Let’s ‘face’ it. The September 2018 Facebook breach was not only a ‘mega’ breach in terms of the 50 millions of compromised users affected, but also a severe breach due the popularity of the social media giant. To recap, cyber criminals got ahold of users’ FB login credentials. The breach was compounded by the fact that many users utilize their Facebook credentials to log into other social media sites, which means that the hackers actually access not only to a user’s Facebook account, but to all other accounts that use Facebook login credentials.
SSO not a social media fashion – it’s an enterprise must
In essence, the Facebook credentials act as a simple, or eat all you want Single Sign On (SSO) for other social platforms. But the popularity of SSO solutions is not just a Facebook fashion. It’s a viable business need, meant for the convenience of organizations that need access to their day to day web and cloud-based applications. Simple Single Sign On offers clear advantages for enterprises: no need to maintain a separate set of passwords for each and every application, reduction of IT overload and password reset requests; increased productivity for employees, contractors and remote workers to authenticate once and access everything they need, any time and any place.
The demand for SSO in enterprises has grown with the rise in the number of web and cloud-based apps. However, along with wide SSO solution implementation has come the risk associated with simple SSO. Only a month before the Facebook breach, the potential ‘massive’ security dangers of Single Sign On was discussed at the USENIX conference in Baltimore. The paper describes how criminals can gain controls of numerous other web services when an account is hacked.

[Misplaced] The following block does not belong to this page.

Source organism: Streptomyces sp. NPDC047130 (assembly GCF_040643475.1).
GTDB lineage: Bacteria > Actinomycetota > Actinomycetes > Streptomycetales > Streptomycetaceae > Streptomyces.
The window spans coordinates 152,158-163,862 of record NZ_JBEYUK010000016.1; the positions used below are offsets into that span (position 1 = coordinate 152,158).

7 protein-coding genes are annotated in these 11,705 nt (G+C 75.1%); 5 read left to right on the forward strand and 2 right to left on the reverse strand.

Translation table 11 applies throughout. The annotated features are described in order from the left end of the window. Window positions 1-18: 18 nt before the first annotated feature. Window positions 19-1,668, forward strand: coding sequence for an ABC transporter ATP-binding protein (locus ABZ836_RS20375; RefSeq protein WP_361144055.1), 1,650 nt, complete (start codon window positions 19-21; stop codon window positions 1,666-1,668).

Google+ access to 3rd party apps now a minus
When it comes to third party app violations, Google has not been spared. Its “Project Strobe” revealed stark findings related to their third-party access API – Google+ users. Due to a bug, third party apps were granted access to profile information about users not marked public to begin with. As a result, Google recommended sunsetting Google+ for consumers, concentrating R&D efforts to better control for enterprises on what account data they can choose to share with each app. Apps will need to show requested permission, one at a time, within each dialog box as opposed to all requested permission in a single screen.
Smart SSO with role-based policies
The risks that consumers were exposed to as a result of buffet-style sign on in the Facebook case, also apply to the enterprise. Fortunately, there is a solution: To maintain the convenience of single sign on without compromising on security, enterprises can use Smart Single Sign On. With a smart SSO solution such as Gemalto’s SafeNet Trusted Access, enterprises can define conditional access policies. These policies can restrict or alleviate access to various application, depending on the risk. For example, groups of users would be able to authenticate only once when working in the office, but have to renter their password or other form of 2FA (i.e. SMS, pattern-based code, hardware token, etc.) for more restricted access.
To help increase trust without canning the convenience of SSO applicable to most apps and scenarios, stepping up authentication post-SSO login is an advantage. Enterprises can choose their access controls for specific user groups, sensitive apps and contextual conditions by applying scenario-based access policies.
Trusted Identity as a Service Provider
Using access management, enterprises can federate dozens of cloud applications without unnecessary burdens on IT teams, while keeping in place the necessary protections.
With Smart SSO, proliferation of cloud apps needs not lead to a feast of security breach reports. To learn more about the smart face of single sign on, and prevent an iDaaS-ter (Identity as a Service disaster), download the fact sheet, Matching Risk Policies to User Needs with Access Management, read more about Identity as a Service or watch how Gemalto SafeNet single sign on solutions work in the cloud.